The Weight Escape by Joseph Ciarrochi, Ann Bailey & Russ Harris
Penguin Australia RRP: $29.99; ebook from $16.99
Today I’m writing a post that combines two things that consume the bulk of my daily hours: reading books and worrying about my weight. In fact, those two things have filled a decent percentage of the days of my life thus far – for as long as I can remember. But at least books have provided me with some happy memories! The weight gain and loss rollercoaster has been nothing but a debilitating, frustrating, drain on my energy and hip pocket. Can anyone out there relate?
Enter The Weight Escape, a refreshing take on the psychology of weight loss written by a team of psychologists – clinicians and researchers – who hope to help us direct our energy away from relentless struggle and towards a healthier life. As the tag line says, ‘stop fad dieting, start losing weight and reshape your life’. Because the world really needs another diet book, right? But hear me out, this one is a little different.
A new approach to a healthier life
The Weight Escape takes a fresh view of the ‘struggle’ so many of us endure with weight loss, healthy living and generally being happy in our own skins. It posits that weight loss (amongst other pleasurable, joyful aspects of life) is more likely to be achieved using kindness and compassion, rather than rules and regulations.
- There are no meal plans here, and no rules about food deprivation.
- There is no bullying or berating you for having failed at previous plans, or for lacking willpower, or for not trying hard enough.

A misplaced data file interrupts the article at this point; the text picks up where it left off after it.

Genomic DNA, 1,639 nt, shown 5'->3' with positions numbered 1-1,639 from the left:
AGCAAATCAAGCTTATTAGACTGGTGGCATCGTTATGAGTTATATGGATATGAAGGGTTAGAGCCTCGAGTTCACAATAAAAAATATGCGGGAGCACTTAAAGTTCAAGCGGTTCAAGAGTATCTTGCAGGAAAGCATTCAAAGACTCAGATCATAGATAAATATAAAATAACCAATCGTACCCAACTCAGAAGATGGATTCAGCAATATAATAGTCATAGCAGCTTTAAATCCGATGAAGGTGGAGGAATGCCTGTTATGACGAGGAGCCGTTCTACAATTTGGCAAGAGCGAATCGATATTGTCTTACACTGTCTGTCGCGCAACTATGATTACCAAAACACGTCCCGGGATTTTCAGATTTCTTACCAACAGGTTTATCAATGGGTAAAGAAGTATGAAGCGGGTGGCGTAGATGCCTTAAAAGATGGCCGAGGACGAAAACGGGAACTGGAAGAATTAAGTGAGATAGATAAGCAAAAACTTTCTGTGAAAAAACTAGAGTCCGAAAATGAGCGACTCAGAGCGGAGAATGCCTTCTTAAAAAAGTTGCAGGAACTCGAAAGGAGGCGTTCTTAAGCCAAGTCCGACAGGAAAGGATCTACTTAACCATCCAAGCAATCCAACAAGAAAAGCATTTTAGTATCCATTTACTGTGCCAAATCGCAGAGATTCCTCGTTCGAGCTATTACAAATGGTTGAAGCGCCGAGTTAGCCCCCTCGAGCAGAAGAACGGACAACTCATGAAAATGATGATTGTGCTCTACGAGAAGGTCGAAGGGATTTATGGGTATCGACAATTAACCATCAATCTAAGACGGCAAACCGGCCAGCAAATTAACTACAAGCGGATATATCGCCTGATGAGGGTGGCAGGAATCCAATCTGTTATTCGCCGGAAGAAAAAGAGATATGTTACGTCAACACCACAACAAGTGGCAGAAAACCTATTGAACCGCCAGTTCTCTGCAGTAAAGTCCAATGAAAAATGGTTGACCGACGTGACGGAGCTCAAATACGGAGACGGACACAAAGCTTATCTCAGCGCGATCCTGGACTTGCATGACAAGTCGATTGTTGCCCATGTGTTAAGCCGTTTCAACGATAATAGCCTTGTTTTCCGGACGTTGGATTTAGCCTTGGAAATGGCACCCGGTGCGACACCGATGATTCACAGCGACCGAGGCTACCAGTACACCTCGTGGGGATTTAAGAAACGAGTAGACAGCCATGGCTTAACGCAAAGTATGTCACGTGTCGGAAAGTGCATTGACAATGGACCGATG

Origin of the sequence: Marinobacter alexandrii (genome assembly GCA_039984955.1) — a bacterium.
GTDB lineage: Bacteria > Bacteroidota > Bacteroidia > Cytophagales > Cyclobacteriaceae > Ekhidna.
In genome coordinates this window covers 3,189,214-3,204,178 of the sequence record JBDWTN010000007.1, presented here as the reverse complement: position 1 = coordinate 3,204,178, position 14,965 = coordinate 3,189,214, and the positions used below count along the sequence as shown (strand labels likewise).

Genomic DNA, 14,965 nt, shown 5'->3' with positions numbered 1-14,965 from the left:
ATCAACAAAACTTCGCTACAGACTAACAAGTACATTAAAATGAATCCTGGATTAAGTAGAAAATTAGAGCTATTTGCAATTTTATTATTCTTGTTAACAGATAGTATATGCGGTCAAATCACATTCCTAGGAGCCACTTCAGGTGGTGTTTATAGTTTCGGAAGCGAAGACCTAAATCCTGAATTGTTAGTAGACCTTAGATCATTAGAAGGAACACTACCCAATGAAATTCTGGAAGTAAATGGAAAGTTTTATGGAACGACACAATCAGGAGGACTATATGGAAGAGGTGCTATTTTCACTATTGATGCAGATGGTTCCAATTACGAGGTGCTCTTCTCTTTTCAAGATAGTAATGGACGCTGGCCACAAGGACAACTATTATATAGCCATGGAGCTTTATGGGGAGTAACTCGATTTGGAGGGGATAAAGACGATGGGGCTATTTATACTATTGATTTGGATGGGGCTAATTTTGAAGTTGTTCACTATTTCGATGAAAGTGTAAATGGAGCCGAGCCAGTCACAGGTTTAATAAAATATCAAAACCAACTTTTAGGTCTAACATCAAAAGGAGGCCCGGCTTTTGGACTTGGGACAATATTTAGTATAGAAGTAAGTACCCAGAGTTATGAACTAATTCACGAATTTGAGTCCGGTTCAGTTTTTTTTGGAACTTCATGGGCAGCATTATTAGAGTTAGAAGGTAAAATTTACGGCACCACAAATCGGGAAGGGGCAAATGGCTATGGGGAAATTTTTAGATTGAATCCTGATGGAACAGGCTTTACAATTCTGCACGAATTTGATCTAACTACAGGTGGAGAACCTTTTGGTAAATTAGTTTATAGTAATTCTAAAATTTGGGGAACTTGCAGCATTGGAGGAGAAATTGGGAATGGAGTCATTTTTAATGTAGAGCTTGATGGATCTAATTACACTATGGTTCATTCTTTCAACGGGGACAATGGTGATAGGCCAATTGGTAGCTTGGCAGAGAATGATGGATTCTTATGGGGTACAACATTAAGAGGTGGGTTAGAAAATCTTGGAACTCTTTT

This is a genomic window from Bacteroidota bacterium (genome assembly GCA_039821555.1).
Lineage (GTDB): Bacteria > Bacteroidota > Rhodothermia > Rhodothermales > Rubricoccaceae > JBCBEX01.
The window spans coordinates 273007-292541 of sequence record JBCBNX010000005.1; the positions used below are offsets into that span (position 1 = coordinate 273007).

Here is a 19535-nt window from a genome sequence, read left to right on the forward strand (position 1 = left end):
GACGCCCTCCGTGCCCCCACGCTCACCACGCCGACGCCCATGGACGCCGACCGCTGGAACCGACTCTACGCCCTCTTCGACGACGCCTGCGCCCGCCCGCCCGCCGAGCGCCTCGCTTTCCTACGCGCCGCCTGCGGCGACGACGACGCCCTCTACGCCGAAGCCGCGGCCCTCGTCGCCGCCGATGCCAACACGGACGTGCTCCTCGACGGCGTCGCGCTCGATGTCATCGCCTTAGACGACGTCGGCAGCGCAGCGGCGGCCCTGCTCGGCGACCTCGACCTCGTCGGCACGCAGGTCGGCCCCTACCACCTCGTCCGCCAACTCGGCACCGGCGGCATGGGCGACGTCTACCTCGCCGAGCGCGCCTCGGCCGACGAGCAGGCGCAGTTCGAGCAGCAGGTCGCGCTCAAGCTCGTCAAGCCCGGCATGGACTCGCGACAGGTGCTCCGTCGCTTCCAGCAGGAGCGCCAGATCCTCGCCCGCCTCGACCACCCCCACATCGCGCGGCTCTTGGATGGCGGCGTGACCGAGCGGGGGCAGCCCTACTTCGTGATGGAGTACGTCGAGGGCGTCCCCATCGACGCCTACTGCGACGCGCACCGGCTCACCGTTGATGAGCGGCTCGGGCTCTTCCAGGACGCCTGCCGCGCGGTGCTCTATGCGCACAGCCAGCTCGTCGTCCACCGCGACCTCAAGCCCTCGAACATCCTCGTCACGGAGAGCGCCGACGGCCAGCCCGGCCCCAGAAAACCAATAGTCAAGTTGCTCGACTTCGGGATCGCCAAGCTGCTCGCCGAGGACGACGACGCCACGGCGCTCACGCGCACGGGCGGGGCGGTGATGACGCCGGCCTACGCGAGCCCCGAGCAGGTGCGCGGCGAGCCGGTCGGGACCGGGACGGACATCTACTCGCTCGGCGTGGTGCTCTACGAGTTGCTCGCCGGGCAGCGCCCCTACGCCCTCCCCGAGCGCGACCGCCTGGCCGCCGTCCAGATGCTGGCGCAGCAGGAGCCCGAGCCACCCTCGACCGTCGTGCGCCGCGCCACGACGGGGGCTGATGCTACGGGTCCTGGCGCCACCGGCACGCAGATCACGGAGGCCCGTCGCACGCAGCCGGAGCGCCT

- There are no fatuous positive affirmations or patronising lectures from ‘experts’
- Once you’ve bought the book, the buck stops there (literally!) – no shakes, no pills, no organic gluten free mountain goat tears to source from the health store (unless you happen to love the taste of those – then go for it!)
Instead, it contains a well-researched and clearly explained analysis of why so many of us know what we need to do in order to live healthier lives and yet simply don’t do it; this includes in terms of weight loss, or any other health or life goals you may be striving towards. It unpacks the ways in which the ‘low fat’ food industry and the media have conditioned us to fail; and questions the logic of living perpetually in a life that starts tomorrow. Have you ever heard yourself say things like “I’ll be happy when I’ve lost another 5 kilos”?
While it’s absolutely fine, and necessary, to have goals, it’s important to see that life is happening now – it’s not on hold until you can fit into that smaller sized dress. The Weight Escape offers pathways towards getting greater satisfaction out of everyday living, which incorporates healthier choices without making WEIGHT LOSS (cue dramatic music) the overwhelming governing factor in the way you conduct your days.
A scientifically proven method
Unlike so, SO many fad diets, The Weight Escape backs up its methodology with solid research, along with plenty of personal anecdotes from the authors. It’s impossible to sum up a whole thesis on the psychology of weight loss in a blog post of course; and psychology, by its nature, is complex and unique to each individual. But, in short, this approach asks you to sit with your thoughts, feelings and urges and acknowledge them, rather than judging them as ‘weak’, ‘stupid’, ‘lazy’ or any of the other negative frameworks that infiltrate our thinking about health. It’s about being an observer of your thoughts and habits, rather than being controlled by them. The book encourages changing small aspects of The Great Struggle, one step at a time. For example, it considers the difference between hunger and cravings and helps us learn to manage the two in a thoughtful, measured way – with less of the impulsive behaviour that inevitably leads to binges or regret.